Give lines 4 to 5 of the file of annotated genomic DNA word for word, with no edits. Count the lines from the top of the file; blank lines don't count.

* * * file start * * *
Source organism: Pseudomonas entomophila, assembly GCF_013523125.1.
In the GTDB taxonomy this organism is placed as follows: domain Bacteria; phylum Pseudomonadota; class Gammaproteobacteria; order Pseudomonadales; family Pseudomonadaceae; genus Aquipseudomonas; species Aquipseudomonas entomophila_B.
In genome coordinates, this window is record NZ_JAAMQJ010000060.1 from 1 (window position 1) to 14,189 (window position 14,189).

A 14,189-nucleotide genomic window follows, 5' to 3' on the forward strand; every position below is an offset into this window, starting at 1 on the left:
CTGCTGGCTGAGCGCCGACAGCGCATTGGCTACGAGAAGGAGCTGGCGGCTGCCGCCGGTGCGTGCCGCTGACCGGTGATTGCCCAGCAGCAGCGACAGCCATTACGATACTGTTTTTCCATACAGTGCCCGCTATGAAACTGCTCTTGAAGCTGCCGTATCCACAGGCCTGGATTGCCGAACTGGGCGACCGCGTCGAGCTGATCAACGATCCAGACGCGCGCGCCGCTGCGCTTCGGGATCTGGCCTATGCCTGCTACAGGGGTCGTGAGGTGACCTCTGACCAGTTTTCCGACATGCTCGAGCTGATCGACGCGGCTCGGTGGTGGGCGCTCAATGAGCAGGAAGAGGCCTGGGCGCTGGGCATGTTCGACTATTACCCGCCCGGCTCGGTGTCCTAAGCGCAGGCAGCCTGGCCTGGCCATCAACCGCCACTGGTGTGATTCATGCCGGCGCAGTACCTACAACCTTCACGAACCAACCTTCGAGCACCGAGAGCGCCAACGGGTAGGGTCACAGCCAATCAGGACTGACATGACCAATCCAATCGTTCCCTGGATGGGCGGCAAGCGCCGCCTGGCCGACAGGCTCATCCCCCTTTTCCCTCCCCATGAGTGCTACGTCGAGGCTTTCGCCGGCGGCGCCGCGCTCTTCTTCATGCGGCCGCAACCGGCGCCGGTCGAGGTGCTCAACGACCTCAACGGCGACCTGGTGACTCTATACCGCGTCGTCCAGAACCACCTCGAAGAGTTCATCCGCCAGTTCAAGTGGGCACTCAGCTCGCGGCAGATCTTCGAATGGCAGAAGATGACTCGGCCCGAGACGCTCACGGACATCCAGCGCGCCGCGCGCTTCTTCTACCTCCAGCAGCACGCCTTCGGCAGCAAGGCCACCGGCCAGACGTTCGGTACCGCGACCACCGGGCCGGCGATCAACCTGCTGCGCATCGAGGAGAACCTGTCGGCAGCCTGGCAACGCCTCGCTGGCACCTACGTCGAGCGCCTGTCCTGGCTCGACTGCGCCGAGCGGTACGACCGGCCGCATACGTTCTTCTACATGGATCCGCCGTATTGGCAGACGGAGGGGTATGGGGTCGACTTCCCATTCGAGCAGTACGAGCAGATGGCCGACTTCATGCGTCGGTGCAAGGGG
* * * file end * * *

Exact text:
A 14,189-nucleotide genomic window follows, 5' to 3' on the forward strand; every position below is an offset into this window, starting at 1 on the left:
CTGCTGGCTGAGCGCCGACAGCGCATTGGCTACGAGAAGGAGCTGGCGGCTGCCGCCGGTGCGTGCCGCTGACCGGTGATTGCCCAGCAGCAGCGACAGCCATTACGATACTGTTTTTCCATACAGTGCCCGCTATGAAACTGCTCTTGAAGCTGCCGTATCCACAGGCCTGGATTGCCGAACTGGGCGACCGCGTCGAGCTGATCAACGATCCAGACGCGCGCGCCGCTGCGCTTCGGGATCTGGCCTATGCCTGCTACAGGGGTCGTGAGGTGACCTCTGACCAGTTTTCCGACATGCTCGAGCTGATCGACGCGGCTCGGTGGTGGGCGCTCAATGAGCAGGAAGAGGCCTGGGCGCTGGGCATGTTCGACTATTACCCGCCCGGCTCGGTGTCCTAAGCGCAGGCAGCCTGGCCTGGCCATCAACCGCCACTGGTGTGATTCATGCCGGCGCAGTACCTACAACCTTCACGAACCAACCTTCGAGCACCGAGAGCGCCAACGGGTAGGGTCACAGCCAATCAGGACTGACATGACCAATCCAATCGTTCCCTGGATGGGCGGCAAGCGCCGCCTGGCCGACAGGCTCATCCCCCTTTTCCCTCCCCATGAGTGCTACGTCGAGGCTTTCGCCGGCGGCGCCGCGCTCTTCTTCATGCGGCCGCAACCGGCGCCGGTCGAGGTGCTCAACGACCTCAACGGCGACCTGGTGACTCTATACCGCGTCGTCCAGAACCACCTCGAAGAGTTCATCCGCCAGTTCAAGTGGGCACTCAGCTCGCGGCAGATCTTCGAATGGCAGAAGATGACTCGGCCCGAGACGCTCACGGACATCCAGCGCGCCGCGCGCTTCTTCTACCTCCAGCAGCACGCCTTCGGCAGCAAGGCCACCGGCCAGACGTTCGGTACCGCGACCACCGGGCCGGCGATCAACCTGCTGCGCATCGAGGAGAACCTGTCGGCAGCCTGGCAACGCCTCGCTGGCACCTACGTCGAGCGCCTGTCCTGGCTCGACTGCGCCGAGCGGTACGACCGGCCGCATACGTTCTTCTACATGGATCCGCCGTATTGGCAGACGGAGGGGTATGGGGTCGACTTCCCATTCGAGCAGTACGAGCAGATGGCCGACTTCATGCGTCGGTGCAAGGGG